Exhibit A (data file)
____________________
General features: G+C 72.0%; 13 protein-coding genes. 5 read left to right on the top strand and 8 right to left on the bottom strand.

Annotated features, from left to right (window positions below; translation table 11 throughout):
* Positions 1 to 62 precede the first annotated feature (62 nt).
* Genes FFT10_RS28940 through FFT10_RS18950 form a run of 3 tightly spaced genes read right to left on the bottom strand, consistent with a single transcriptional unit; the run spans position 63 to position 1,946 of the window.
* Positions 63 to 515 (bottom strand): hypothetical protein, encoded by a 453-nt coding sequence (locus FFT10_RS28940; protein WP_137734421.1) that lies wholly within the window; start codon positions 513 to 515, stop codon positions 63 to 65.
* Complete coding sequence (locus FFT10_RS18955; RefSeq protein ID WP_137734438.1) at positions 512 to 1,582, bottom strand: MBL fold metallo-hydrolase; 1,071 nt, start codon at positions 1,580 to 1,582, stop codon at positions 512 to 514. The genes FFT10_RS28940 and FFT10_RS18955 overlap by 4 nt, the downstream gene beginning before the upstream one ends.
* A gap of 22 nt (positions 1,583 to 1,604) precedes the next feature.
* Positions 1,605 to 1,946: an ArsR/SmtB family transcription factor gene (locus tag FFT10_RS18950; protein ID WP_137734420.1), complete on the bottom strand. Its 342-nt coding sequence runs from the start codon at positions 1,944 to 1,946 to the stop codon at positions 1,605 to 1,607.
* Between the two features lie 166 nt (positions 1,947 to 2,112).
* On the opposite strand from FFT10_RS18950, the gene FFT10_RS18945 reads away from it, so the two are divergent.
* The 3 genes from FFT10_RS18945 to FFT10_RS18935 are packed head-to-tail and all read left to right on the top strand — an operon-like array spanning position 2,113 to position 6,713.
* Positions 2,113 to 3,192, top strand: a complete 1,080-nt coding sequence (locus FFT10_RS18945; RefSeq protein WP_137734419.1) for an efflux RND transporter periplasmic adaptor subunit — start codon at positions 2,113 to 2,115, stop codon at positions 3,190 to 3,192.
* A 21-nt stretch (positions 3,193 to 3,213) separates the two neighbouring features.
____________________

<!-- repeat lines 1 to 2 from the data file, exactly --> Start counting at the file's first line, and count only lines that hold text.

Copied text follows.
General features: G+C 72.0%; 13 protein-coding genes. 5 read left to right on the top strand and 8 right to left on the bottom strand.

Annotated features, from left to right (window positions below; translation table 11 throughout):